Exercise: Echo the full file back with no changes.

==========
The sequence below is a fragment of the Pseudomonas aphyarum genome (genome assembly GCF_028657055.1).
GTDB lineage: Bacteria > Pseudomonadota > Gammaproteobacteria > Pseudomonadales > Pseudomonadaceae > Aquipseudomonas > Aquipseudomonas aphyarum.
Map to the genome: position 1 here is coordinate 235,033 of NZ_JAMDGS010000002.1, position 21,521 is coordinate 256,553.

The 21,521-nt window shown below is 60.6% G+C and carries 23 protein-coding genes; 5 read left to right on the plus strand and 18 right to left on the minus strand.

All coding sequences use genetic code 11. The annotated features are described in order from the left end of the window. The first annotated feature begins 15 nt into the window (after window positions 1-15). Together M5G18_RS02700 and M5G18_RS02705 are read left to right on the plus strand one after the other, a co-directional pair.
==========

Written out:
The sequence below is a fragment of the Pseudomonas aphyarum genome (genome assembly GCF_028657055.1).
GTDB lineage: Bacteria > Pseudomonadota > Gammaproteobacteria > Pseudomonadales > Pseudomonadaceae > Aquipseudomonas > Aquipseudomonas aphyarum.
Map to the genome: position 1 here is coordinate 235,033 of NZ_JAMDGS010000002.1, position 21,521 is coordinate 256,553.

The 21,521-nt window shown below is 60.6% G+C and carries 23 protein-coding genes; 5 read left to right on the plus strand and 18 right to left on the minus strand.

All coding sequences use genetic code 11. The annotated features are described in order from the left end of the window. The first annotated feature begins 15 nt into the window (after window positions 1-15). Together M5G18_RS02700 and M5G18_RS02705 are read left to right on the plus strand one after the other, a co-directional pair.